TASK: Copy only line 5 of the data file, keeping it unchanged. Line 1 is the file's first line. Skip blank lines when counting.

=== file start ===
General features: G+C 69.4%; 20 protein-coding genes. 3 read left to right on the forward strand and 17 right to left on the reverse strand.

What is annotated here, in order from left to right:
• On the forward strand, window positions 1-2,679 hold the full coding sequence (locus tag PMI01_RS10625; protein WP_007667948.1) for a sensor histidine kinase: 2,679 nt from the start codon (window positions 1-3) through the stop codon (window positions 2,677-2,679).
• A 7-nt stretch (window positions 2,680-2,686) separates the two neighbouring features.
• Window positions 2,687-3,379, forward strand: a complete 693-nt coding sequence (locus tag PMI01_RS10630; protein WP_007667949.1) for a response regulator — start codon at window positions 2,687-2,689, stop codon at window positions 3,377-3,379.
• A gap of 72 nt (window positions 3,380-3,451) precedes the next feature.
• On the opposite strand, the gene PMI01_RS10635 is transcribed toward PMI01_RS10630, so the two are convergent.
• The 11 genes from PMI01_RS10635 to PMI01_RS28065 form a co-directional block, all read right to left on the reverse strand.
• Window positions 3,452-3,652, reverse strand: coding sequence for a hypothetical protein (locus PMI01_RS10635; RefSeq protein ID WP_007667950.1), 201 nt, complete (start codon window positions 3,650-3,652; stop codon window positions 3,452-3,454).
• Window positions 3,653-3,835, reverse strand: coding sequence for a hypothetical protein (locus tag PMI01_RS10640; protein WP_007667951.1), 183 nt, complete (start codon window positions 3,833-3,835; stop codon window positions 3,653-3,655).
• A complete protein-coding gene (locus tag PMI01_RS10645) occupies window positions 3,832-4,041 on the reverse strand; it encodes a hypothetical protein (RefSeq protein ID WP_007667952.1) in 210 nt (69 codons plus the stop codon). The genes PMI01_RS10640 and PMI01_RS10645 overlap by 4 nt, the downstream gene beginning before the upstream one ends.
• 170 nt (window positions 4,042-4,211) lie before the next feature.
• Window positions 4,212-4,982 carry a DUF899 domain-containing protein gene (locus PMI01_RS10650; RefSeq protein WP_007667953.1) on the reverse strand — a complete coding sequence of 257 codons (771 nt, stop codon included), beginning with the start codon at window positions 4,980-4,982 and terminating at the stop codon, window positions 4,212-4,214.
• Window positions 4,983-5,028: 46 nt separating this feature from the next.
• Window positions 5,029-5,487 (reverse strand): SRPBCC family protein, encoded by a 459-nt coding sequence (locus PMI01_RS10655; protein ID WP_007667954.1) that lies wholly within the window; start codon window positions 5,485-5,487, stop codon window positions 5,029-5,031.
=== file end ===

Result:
• Window positions 2,687-3,379, forward strand: a complete 693-nt coding sequence (locus tag PMI01_RS10630; protein WP_007667949.1) for a response regulator — start codon at window positions 2,687-2,689, stop codon at window positions 3,377-3,379.